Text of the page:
Although the leasing market in Lithuania has been growing fast, it is still the smallest among the Baltic states, with total assets accounting for 4.1 percent of GDP in mid-2003. The breakdown between cars and real estate is similar to that of Latvia. Almost 94 percent of these leasing assets are financial assets.

Several factors contribute to the significance of leasing in all of the Baltic states. The most important of these factors is related to how collateral is handled as well as the cost of repossessing assets in the case of nonpayment of loans. Although a lease contract operates in most respects like a debt contract, under a lease contract the title to the underlying property remains with the bank or the leasing company. This important legal difference in ownership makes leasing an attractive alternative to debt financing in economies where the actual cost of seizing collateral is high. In this respect, leasing—especially financial leases—is an efficient market response. The importance of leasing in the Baltics may presage the growth of this sector in other countries.

Another reason for the rapid development of the leasing market, especially with respect to operational leases, is that people are often faced with borrowing/liquidity constraints, reflecting the relatively low levels of income and wealth in these countries. Lease contracts executed in the Baltic countries entail a different payment structure than would a standard debt contract on a given underlying asset. These lease contracts, although classified as purchases by the lessee, have a lease term that is greater than 75 percent of the properties’ estimated economic life, with an option to buy for less than the market value. For example, leasing a car requires a lower payment up front, with a balloon payment coming due at the end of the term if the lessee decides to buy the car.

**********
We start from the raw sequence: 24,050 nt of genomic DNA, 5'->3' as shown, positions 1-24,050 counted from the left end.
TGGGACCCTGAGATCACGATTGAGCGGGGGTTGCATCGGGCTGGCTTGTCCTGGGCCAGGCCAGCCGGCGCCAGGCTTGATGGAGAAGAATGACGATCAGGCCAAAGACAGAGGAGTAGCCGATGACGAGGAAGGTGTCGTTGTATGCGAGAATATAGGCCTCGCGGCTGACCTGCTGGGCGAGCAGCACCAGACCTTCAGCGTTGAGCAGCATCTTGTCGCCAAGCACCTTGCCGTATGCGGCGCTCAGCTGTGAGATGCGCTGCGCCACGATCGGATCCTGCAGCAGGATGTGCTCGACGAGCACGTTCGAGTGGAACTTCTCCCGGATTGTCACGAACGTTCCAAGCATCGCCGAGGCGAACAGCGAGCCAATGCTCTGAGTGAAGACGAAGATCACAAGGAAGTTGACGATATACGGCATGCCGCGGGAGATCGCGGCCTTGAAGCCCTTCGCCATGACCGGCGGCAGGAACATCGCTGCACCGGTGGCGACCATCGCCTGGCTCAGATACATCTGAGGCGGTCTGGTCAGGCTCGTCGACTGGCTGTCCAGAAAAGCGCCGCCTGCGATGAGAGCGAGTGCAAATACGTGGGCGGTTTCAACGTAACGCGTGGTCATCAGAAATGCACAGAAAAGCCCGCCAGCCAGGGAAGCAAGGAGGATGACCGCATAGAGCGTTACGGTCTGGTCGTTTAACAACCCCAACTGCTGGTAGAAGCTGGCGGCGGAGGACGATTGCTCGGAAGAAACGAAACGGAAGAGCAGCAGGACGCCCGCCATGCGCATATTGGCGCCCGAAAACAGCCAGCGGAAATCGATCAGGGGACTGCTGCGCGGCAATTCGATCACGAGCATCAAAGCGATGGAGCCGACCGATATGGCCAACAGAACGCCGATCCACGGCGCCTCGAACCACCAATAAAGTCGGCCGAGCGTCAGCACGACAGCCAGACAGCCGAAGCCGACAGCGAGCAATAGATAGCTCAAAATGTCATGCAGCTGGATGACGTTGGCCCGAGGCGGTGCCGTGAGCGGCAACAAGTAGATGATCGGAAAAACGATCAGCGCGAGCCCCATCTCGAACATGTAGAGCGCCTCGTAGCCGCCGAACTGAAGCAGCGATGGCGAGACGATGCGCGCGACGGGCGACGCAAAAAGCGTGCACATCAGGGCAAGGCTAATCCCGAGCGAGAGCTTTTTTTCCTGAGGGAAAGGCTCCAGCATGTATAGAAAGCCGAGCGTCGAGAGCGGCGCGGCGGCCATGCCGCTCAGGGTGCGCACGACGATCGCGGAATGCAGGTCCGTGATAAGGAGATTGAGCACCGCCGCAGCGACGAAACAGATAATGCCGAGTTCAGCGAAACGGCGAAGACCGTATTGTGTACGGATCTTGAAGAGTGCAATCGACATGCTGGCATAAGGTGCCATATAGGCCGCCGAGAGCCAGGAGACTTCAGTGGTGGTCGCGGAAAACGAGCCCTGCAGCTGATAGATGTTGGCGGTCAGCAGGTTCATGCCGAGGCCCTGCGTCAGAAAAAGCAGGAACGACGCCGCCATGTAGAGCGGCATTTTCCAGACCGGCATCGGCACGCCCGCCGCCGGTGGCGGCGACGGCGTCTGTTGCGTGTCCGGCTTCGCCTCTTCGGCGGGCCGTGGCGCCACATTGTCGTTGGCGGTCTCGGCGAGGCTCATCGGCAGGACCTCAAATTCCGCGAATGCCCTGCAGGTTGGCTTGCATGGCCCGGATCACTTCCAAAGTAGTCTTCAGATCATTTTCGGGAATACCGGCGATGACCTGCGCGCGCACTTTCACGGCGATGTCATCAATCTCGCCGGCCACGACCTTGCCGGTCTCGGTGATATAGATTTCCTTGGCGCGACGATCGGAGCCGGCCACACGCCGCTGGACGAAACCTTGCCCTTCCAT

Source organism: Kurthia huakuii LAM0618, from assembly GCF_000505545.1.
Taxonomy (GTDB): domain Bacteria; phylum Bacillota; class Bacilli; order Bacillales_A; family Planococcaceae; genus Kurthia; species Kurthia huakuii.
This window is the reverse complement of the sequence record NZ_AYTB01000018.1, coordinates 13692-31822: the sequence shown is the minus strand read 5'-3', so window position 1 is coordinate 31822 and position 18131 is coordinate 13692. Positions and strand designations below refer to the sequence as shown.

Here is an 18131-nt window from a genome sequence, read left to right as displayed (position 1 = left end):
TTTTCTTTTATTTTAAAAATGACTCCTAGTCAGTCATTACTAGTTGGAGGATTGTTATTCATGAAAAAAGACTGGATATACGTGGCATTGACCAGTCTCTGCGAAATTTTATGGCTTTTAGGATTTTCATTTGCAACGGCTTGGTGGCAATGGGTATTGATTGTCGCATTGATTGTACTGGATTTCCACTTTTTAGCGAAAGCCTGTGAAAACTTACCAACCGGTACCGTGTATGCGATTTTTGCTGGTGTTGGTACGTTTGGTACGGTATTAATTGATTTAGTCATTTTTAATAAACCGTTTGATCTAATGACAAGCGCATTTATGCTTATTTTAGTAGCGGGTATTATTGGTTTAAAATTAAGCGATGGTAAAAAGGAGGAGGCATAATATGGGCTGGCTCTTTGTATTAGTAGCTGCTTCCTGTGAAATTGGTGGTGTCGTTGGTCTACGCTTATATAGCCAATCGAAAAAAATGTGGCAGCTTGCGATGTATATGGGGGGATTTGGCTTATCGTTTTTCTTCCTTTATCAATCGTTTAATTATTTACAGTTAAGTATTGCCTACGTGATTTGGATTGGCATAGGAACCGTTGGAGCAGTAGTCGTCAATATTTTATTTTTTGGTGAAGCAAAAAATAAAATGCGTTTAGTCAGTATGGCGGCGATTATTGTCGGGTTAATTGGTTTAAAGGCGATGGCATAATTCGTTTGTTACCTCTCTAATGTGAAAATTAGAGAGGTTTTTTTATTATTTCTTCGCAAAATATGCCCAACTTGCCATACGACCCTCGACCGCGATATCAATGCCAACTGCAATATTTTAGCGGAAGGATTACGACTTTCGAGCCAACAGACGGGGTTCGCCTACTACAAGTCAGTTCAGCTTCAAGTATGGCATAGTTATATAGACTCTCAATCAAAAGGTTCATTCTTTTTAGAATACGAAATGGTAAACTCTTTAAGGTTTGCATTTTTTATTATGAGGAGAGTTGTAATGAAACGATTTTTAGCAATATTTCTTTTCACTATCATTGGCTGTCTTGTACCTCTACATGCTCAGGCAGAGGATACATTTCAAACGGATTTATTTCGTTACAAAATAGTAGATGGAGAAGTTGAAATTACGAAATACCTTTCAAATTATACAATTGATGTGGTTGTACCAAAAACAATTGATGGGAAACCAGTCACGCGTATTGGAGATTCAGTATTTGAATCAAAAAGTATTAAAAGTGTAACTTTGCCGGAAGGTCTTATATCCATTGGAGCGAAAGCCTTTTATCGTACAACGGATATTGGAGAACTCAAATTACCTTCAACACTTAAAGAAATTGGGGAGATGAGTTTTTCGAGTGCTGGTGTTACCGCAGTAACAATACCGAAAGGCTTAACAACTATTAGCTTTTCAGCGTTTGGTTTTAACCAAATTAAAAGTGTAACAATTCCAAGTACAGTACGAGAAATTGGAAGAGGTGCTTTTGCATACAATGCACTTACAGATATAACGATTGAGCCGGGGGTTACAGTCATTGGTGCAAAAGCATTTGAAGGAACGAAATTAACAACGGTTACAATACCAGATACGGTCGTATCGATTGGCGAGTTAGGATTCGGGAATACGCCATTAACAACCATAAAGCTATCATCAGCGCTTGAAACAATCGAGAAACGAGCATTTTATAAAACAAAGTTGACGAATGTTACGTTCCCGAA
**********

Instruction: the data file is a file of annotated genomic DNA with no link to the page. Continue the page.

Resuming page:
In the future, it is likely that leasing will continue to grow unless the cost of recovering collateral is reduced. As the leasing sector expands, however, regulation of these activities may become an increasingly crucial issue. Until now, leasing companies have been primarily bank subsidiaries, and hence are monitored through the supervision and regulation of the parent banks. A larger lease sector, however, that is not affiliated with banks would require explicit supervision and regulation of leasing to prevent regulatory arbitrage.


While leasing is well developed, the insurance sector continues to be small in the Baltics (Table 2.4). It has been increasing steadily since 1993, however, and is likely to expand further in the future. Insurance company assets amounted to 5.4 percent of GDP in mid-2003 in Estonia, and about 2.5 percent of GDP in Latvia and Lithuania. The number of insurance companies has fallen because higher capital requirements resulted in the consolidation of the sector.11 Within the insurance industry, the life insurance sector is the least developed, accounting for about 20 percent of the total premium volume in Estonia and Lithuania, and much less in Latvia—close to 4 percent of total premiums. Recent legal changes, however, have helped stimulate growth in the life insurance sector in two of the Baltic states. In 1998, the Latvian government excluded payments made for employees’ life insurance premiums from social security taxes, while in 1997 Lithuania introduced tax allowances for long-term life insurance premiums. Similarly, nonlife insurance, primarily automobile insurance, is likely to see rapid growth in the immediate future as a result of compulsory motor insurance laws (third party liability) that have been passed in all three countries. Over the last couple of years, foreign investment has also played a significant role in helping the insurance sector to develop, reflecting the openness of the Baltic countries.